Xu, X, Tran, L. (2021): A qualitative investigation into Chinese international doctoral students’ navigation of a disrupted study trajectory during COVID-19. Journal of Studies in International Education. doi:10.1177/10283153211042092
Despite the growing scholarship on the ramifications of the COVID-19 pandemic on higher education, there remains a scarcity of a nuanced probe into how international doctoral students perceive their navigation of an overseas study journey that has been holistically disrupted. It is not yet clear whether and how this cohort enacts agency during this navigation. Bearing these gaps in mind, this study recruited a group of international Chinese doctoral students (ICDS) to share their emic perceptions, aiming to unpack two research questions: 1. How has the COVID-19 pandemic impacted the PhD study trajectory that is embedded within a complex system of person−environment factors? 2. How have the ICDS coped with these impacts?
To facilitate data analysis, this study brought together two theories—bioecological systems theory and needs−response agency. The first theory is suitable for probing into how the COVID-19 breakout as a global risk has a ripple effect on a doctoral student’s study trajectory that is constructed within a constellation of persons, settings, relations and objects, all of which are subject to change due to the pandemic. The second theory is of particular relevance to investigate how international students perceive and respond to situated needs arising out of the unprecedented context. Combining these two branches of theoretical underpinnings into the conceptual framework, this study teased out a full picture of international doctoral students’ navigation of a disrupted study trajectory at the interface of person−environment factors.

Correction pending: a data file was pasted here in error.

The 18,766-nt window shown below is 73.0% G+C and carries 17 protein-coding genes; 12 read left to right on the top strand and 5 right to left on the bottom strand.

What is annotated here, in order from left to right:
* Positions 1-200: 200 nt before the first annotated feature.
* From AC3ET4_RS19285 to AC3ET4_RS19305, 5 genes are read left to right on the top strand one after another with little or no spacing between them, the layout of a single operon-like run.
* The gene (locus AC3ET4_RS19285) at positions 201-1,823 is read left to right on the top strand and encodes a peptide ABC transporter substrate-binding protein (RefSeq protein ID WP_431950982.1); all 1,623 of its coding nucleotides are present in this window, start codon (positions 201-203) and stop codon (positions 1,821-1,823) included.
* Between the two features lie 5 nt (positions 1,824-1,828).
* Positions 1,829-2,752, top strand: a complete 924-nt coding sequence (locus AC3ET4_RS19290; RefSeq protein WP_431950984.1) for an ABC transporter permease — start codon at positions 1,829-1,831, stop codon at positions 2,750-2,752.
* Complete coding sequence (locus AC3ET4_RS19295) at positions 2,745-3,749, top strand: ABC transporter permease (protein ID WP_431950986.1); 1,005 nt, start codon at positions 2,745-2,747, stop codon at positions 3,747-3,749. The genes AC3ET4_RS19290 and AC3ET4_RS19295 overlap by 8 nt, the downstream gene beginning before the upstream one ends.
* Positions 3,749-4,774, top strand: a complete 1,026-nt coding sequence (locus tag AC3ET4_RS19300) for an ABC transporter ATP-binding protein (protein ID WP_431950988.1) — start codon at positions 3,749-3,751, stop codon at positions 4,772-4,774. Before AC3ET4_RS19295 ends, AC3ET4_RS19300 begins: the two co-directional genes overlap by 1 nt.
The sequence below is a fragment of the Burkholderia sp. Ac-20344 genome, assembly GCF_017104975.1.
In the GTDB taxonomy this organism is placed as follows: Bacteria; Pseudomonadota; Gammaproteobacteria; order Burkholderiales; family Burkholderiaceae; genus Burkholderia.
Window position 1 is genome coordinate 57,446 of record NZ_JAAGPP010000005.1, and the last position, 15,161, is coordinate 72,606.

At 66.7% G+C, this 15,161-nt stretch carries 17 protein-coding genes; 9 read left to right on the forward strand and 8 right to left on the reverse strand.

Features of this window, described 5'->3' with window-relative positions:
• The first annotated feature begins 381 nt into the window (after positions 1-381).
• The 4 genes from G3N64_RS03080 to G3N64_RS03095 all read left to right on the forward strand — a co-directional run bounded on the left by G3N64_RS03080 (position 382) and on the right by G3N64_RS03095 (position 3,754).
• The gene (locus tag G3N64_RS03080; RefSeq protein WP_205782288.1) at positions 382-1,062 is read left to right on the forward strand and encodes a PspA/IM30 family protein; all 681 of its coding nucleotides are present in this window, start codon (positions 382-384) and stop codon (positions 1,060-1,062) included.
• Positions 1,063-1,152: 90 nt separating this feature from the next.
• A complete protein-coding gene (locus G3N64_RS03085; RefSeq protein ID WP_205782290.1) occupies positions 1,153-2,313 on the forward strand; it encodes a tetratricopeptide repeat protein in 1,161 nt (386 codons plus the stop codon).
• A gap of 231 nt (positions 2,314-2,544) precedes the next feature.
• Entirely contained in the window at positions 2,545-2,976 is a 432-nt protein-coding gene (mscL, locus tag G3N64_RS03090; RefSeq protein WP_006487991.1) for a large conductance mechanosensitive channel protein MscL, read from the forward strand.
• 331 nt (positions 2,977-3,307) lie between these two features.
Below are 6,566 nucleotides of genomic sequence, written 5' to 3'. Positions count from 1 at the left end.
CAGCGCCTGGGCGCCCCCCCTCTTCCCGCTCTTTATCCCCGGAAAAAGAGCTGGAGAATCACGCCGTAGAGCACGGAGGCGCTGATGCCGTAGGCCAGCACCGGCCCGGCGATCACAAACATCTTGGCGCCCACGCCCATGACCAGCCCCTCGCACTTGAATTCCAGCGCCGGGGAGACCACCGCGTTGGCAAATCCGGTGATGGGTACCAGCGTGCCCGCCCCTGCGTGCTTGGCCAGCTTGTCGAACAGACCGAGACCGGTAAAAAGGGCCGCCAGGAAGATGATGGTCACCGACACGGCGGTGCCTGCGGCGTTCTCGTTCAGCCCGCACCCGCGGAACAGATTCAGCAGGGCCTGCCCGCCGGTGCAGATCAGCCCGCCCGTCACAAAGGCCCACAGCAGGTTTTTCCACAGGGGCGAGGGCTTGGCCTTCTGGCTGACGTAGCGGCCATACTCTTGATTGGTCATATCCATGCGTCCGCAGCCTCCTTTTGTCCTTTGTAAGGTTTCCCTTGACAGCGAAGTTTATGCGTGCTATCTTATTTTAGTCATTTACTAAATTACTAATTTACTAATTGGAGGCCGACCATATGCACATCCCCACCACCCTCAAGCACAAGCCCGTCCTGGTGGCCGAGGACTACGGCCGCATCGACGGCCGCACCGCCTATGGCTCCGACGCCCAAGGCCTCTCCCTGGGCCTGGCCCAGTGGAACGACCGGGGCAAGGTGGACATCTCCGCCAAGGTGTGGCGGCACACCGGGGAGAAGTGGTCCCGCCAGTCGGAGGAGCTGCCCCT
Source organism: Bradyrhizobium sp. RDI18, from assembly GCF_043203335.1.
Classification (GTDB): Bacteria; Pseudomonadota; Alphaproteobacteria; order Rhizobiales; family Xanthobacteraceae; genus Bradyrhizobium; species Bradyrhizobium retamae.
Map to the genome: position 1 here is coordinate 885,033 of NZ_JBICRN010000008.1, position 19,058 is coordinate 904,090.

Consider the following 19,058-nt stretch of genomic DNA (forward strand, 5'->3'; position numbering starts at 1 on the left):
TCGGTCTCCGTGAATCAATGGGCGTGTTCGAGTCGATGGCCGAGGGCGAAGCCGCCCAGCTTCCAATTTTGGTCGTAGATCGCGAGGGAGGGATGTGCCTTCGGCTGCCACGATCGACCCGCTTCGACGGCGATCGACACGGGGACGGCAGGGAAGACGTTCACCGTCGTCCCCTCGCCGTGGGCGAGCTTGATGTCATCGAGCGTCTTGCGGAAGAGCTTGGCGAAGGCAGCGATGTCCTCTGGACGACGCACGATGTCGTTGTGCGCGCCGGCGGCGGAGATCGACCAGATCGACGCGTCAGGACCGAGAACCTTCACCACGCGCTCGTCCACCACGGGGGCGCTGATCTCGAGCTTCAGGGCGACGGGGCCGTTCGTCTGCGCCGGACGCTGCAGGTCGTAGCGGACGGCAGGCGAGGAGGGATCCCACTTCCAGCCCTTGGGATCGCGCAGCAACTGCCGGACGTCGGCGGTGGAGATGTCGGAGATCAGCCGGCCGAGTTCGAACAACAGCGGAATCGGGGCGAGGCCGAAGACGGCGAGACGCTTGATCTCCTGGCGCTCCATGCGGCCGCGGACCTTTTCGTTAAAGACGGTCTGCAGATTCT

To facilitate a deep investigation, this study employed a qualitative methodology. The recruitment was circulated with a purposive snowballing strategy to target ICDS who were either overseas or in China when the interview was conducted between late September 2020 and February 2021. While snowball sampling is helpful in allowing the researchers to access potential participants who meet the eligibility criteria through the nomination of people, it might not ensure a good representativeness of the sample. To mitigate this limitation, we tried purposefully to attend to the issue of diversity in the sample. To overcome physical constraints, online one-on-one semi-structured interview was conducted, each lasting approximately 30−60 min. During this time, the students were encouraged to share their lived experiences around open-ended questions about how they navigated a disrupted PhD trajectory since the outbreak of the pandemic. All transcripts were transported into NVivo 12 for a thematic analysis informed by the data and the theoretical underpinnings adopted by the study.